Capability Immaturity Model

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For other uses, see CIMM (disambiguation).

Capability Immaturity Model (CIMM) in software engineering is a parody acronym, a semi-serious effort to provide a contrast to the Capability Maturity Model (CMM). The Capability Maturity Model is a five point scale of capability in an organization, ranging from random processes at level 1 to fully defined, managed and optimized processes at level 5. The ability of an organization to carry out its mission on time and within budget is claimed to improve as the CMM level increases.

The "Capability Im-Maturity Model" asserts that organizations can and do occupy levels below CMM level 1. An original article by Capt. Tom Schorsch USAF as part of a graduate project at the Air Force Institute of Technology[1] provides the definitions for CIMM. He cites Prof. Anthony Finkelstein's ACM paper[2] as an inspiration. The article describes situations that arise in dysfunctional organizations. Such situations are reportedly common in organizations of all kinds undertaking software development, i.e. they are really characterizations of the management of specific projects, since they can occur even in organizations with positive CMM levels.

Capability Immaturity Model levels[edit]

Finkelstein defined levels 0 (foolish), -1 (stupid) and -2 (lunatic). Schorsch changed the names and added level -3.

0 : Negligent[edit]

The organization pays lip service, often with excessive fanfare, to implementing engineering processes, but lacks the will to carry through the necessary effort. Whereas CMM level 1 assumes eventual success in producing work, CIMM level 0 organizations generally fail to produce any product, or do so by abandoning regular procedures in favor of crash programs.

-1 : Obstructive[edit]

Processes, however inappropriate and ineffective, are implemented with rigor and tend to obstruct work. Adherence to process is the measure of success in a Level -1 organization. Any actual creation of viable product is incidental. The quality of any product is not assessed, presumably on the assumption that if the proper process were followed, high quality is guaranteed. This is the most common level achieved by most organizations that pursue CMM ratings.

However, Level -1 organizations believe fervently in following defined procedures, but lacking the will to measure the effectiveness of the procedures they rarely succeed at their basic task of creating work. Unfortunately, this behavior is inherent in the CIMM evaluation process. Since many government agencies will only award contracts over a certain monetary value to organizations that can pass a CIMM-3 or higher SCAMPI appraisal, management may be willing to accept inefficiencies to win these lucrative contracts. Government contracting models in which organizations are paid not for the value of their products but by the number of hours spent building them reward organizations for performing non-value-added activities related to CIMM compliance. Thus, government contractors with CIMM ratings may be more profitable than non-CIMM rated companies regardless of the quality of the work they produce.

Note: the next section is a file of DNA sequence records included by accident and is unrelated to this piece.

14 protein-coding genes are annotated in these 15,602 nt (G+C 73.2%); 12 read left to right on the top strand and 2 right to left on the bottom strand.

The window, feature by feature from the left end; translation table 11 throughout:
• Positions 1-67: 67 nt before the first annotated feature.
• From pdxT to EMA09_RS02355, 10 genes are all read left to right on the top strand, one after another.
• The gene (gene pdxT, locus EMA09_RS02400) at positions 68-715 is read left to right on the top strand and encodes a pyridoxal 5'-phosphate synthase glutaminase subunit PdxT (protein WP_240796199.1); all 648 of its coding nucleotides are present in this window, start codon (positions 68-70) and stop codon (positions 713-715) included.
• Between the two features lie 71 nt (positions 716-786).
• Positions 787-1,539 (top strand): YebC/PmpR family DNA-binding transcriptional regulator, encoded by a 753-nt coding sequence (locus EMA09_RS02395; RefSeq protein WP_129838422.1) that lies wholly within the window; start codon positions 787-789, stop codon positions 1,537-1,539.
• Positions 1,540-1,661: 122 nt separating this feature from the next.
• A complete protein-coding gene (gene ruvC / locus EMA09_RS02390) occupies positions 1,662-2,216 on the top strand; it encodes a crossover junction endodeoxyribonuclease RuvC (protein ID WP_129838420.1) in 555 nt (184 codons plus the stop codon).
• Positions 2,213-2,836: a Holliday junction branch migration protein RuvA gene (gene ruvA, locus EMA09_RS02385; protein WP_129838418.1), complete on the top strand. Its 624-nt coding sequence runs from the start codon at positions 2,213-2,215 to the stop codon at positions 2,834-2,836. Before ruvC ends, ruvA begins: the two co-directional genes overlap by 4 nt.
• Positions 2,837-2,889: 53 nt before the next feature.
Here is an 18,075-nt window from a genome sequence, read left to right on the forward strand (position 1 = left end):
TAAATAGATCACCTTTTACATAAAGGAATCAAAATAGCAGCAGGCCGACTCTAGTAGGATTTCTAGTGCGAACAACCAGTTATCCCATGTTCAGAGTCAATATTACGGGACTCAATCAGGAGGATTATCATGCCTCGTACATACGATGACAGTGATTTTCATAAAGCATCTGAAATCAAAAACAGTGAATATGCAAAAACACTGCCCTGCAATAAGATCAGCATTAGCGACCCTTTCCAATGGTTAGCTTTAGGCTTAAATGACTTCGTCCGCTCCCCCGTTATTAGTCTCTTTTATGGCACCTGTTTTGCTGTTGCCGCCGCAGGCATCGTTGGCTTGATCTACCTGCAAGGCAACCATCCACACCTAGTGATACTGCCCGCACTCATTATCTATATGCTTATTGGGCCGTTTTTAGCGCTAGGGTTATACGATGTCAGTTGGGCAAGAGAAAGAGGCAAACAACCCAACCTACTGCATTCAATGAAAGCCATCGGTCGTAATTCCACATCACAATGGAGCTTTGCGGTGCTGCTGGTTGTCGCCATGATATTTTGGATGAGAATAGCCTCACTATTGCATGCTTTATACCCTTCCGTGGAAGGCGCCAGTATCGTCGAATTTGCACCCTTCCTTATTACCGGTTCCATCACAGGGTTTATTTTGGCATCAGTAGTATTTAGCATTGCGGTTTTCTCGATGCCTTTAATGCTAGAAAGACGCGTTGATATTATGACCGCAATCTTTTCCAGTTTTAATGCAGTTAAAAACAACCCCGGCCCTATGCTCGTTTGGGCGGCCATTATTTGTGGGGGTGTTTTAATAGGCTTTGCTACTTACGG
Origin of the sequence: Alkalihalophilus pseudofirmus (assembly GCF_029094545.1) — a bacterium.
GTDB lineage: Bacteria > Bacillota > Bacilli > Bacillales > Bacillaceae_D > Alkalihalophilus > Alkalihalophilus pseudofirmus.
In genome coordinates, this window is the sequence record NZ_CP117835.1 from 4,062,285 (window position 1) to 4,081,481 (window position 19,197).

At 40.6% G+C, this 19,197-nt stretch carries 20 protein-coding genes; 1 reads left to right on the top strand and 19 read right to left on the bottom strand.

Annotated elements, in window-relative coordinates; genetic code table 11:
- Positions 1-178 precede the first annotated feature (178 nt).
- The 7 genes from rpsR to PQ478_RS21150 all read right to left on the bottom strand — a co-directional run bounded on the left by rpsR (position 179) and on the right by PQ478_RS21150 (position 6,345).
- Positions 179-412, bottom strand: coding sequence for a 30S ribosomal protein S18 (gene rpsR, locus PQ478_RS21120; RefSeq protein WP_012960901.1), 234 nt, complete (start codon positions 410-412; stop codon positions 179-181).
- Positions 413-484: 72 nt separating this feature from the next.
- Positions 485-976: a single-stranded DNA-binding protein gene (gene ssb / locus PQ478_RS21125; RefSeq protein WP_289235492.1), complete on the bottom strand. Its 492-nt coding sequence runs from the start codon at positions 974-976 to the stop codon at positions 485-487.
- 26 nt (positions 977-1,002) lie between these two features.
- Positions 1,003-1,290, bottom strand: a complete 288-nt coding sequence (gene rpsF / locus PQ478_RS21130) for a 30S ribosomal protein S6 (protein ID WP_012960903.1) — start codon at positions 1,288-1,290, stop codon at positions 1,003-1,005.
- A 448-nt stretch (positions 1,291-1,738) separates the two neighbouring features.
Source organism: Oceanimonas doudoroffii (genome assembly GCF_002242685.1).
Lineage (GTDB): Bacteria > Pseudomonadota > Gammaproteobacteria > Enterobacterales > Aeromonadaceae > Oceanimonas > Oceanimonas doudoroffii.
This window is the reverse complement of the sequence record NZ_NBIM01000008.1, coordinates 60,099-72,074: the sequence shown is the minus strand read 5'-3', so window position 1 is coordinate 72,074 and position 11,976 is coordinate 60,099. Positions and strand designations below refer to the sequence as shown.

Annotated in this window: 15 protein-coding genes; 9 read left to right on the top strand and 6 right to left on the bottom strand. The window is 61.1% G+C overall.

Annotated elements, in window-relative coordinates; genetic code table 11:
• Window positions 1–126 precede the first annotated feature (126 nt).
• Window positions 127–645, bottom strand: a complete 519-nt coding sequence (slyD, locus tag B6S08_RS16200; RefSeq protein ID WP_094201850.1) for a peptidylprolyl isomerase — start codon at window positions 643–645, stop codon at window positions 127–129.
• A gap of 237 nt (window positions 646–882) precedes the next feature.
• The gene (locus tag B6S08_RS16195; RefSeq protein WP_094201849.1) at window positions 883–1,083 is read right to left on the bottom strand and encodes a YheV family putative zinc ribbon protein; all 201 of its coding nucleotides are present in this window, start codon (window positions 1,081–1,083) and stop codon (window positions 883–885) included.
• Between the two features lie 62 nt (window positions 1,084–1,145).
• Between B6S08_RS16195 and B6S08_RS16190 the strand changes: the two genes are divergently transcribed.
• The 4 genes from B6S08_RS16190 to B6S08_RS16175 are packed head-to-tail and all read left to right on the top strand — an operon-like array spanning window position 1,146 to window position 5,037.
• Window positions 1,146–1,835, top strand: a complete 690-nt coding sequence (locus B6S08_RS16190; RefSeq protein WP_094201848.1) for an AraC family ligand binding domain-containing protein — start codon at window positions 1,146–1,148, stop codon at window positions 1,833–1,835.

-2 : Contemptuous[edit]

The organization’s ineffectiveness has become apparent to the marketplace or the larger organization, which ignores or attempts to neutralize these unfavorable perceptions. Measurements are fudged to make the organization look good. Measures of activity (bugs fixed, lines of code written, hours worked) replace measures of productivity (% functions completed, test success rates). Volatility in specifications and schedules is recast as evidence of organizational “agility.” Certifications on “best processes” are presented as evidence that the organization is performing optimally; poor results are blamed on factors outside the organization's control. The processes chosen typically omit or shortcut essential components of recognized methods (e.g. “6-week Six-Sigma” or “Lean CMM”) are very flexible and can cover both good and bad practices. The organization becomes committed to ineffective processes, leading to a feedback cycle of increasing disorganization.

-3 : Undermining[edit]

Undermining organizations routinely work to downplay and sabotage the efforts of rival organizations, especially those successfully implementing processes common to CMM level 2 and higher. This behavior may involve competing for scarce resources, drawing those resources from more effective departments or organizations.

See also[edit]

References[edit]

  1. ^ T. Schorsch, "The Capability Im-Maturity Model (CIMM)", U.S. Air Force (CrossTalk Magazine), 1996.
  2. ^ A. Finkelstein, A Software Process Immaturity Model, SIGSOFT Software Engineering Notes, 1992.

External links[edit]